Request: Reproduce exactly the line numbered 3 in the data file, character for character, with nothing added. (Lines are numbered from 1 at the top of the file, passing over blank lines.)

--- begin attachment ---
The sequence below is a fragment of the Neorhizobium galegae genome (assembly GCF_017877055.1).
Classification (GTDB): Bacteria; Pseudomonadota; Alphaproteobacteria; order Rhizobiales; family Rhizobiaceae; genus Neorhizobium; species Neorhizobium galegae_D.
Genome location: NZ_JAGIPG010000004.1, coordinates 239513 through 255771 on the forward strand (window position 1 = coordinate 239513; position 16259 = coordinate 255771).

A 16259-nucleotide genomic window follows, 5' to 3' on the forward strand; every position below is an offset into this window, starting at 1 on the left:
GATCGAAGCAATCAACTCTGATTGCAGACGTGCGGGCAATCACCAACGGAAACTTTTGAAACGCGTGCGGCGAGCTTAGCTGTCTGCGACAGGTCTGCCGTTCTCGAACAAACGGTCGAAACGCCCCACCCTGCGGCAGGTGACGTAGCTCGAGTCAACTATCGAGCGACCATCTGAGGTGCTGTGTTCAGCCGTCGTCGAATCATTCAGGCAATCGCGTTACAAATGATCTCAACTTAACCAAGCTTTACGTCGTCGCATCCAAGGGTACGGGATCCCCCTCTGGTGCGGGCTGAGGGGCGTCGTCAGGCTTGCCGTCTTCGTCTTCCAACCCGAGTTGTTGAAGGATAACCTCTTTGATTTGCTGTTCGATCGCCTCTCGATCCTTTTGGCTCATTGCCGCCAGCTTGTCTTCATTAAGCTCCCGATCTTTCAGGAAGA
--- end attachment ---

Genome location: NZ_JAGIPG010000004.1, coordinates 239513 through 255771 on the forward strand (window position 1 = coordinate 239513; position 16259 = coordinate 255771).